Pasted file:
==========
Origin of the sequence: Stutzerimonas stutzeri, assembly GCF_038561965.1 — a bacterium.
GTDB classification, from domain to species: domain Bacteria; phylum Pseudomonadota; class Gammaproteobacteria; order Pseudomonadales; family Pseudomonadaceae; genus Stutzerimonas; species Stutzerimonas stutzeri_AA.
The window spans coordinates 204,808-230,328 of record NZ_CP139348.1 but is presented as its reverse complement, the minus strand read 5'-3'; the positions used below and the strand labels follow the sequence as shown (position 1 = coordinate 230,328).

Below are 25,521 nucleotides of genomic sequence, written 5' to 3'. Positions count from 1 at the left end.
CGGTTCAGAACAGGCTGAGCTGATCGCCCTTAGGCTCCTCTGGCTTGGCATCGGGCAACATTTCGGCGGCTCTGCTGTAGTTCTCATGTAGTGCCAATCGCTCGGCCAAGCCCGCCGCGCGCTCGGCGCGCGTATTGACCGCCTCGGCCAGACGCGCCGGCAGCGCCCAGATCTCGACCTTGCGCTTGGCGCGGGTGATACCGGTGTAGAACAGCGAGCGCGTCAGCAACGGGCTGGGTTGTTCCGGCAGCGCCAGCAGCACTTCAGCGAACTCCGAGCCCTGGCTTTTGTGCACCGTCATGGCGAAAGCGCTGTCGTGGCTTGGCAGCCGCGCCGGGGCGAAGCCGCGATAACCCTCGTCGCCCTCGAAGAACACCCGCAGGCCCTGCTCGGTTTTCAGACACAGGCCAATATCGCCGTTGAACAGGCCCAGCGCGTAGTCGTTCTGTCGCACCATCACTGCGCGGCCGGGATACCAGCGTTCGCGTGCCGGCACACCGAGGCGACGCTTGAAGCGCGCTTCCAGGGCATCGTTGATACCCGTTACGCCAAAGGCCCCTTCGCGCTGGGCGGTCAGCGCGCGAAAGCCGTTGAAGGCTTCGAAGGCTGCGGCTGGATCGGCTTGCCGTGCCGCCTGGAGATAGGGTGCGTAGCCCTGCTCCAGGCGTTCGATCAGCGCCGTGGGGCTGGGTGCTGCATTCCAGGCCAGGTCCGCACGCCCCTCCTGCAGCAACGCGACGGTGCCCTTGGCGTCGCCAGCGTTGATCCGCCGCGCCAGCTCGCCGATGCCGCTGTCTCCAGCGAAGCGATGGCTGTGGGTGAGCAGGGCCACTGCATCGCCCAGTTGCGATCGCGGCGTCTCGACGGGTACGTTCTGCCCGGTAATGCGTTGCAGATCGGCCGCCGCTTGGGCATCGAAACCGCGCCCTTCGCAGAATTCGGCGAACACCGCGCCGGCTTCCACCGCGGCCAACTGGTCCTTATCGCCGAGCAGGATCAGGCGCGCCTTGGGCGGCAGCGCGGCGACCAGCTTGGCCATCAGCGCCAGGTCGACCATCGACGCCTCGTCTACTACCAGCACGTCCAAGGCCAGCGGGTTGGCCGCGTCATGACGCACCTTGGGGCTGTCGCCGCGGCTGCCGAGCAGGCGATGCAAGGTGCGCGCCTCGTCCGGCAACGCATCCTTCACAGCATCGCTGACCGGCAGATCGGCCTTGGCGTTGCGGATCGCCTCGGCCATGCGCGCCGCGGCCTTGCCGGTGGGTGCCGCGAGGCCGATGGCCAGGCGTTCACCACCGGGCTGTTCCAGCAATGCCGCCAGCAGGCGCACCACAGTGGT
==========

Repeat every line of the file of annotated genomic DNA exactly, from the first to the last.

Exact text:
Origin of the sequence: Stutzerimonas stutzeri, assembly GCF_038561965.1 — a bacterium.
GTDB classification, from domain to species: domain Bacteria; phylum Pseudomonadota; class Gammaproteobacteria; order Pseudomonadales; family Pseudomonadaceae; genus Stutzerimonas; species Stutzerimonas stutzeri_AA.
The window spans coordinates 204,808-230,328 of record NZ_CP139348.1 but is presented as its reverse complement, the minus strand read 5'-3'; the positions used below and the strand labels follow the sequence as shown (position 1 = coordinate 230,328).

Below are 25,521 nucleotides of genomic sequence, written 5' to 3'. Positions count from 1 at the left end.
CGGTTCAGAACAGGCTGAGCTGATCGCCCTTAGGCTCCTCTGGCTTGGCATCGGGCAACATTTCGGCGGCTCTGCTGTAGTTCTCATGTAGTGCCAATCGCTCGGCCAAGCCCGCCGCGCGCTCGGCGCGCGTATTGACCGCCTCGGCCAGACGCGCCGGCAGCGCCCAGATCTCGACCTTGCGCTTGGCGCGGGTGATACCGGTGTAGAACAGCGAGCGCGTCAGCAACGGGCTGGGTTGTTCCGGCAGCGCCAGCAGCACTTCAGCGAACTCCGAGCCCTGGCTTTTGTGCACCGTCATGGCGAAAGCGCTGTCGTGGCTTGGCAGCCGCGCCGGGGCGAAGCCGCGATAACCCTCGTCGCCCTCGAAGAACACCCGCAGGCCCTGCTCGGTTTTCAGACACAGGCCAATATCGCCGTTGAACAGGCCCAGCGCGTAGTCGTTCTGTCGCACCATCACTGCGCGGCCGGGATACCAGCGTTCGCGTGCCGGCACACCGAGGCGACGCTTGAAGCGCGCTTCCAGGGCATCGTTGATACCCGTTACGCCAAAGGCCCCTTCGCGCTGGGCGGTCAGCGCGCGAAAGCCGTTGAAGGCTTCGAAGGCTGCGGCTGGATCGGCTTGCCGTGCCGCCTGGAGATAGGGTGCGTAGCCCTGCTCCAGGCGTTCGATCAGCGCCGTGGGGCTGGGTGCTGCATTCCAGGCCAGGTCCGCACGCCCCTCCTGCAGCAACGCGACGGTGCCCTTGGCGTCGCCAGCGTTGATCCGCCGCGCCAGCTCGCCGATGCCGCTGTCTCCAGCGAAGCGATGGCTGTGGGTGAGCAGGGCCACTGCATCGCCCAGTTGCGATCGCGGCGTCTCGACGGGTACGTTCTGCCCGGTAATGCGTTGCAGATCGGCCGCCGCTTGGGCATCGAAACCGCGCCCTTCGCAGAATTCGGCGAACACCGCGCCGGCTTCCACCGCGGCCAACTGGTCCTTATCGCCGAGCAGGATCAGGCGCGCCTTGGGCGGCAGCGCGGCGACCAGCTTGGCCATCAGCGCCAGGTCGACCATCGACGCCTCGTCTACTACCAGCACGTCCAAGGCCAGCGGGTTGGCCGCGTCATGACGCACCTTGGGGCTGTCGCCGCGGCTGCCGAGCAGGCGATGCAAGGTGCGCGCCTCGTCCGGCAACGCATCCTTCACAGCATCGCTGACCGGCAGATCGGCCTTGGCGTTGCGGATCGCCTCGGCCATGCGCGCCGCGGCCTTGCCGGTGGGTGCCGCGAGGCCGATGGCCAGGCGTTCACCACCGGGCTGTTCCAGCAATGCCGCCAGCAGGCGCACCACAGTGGT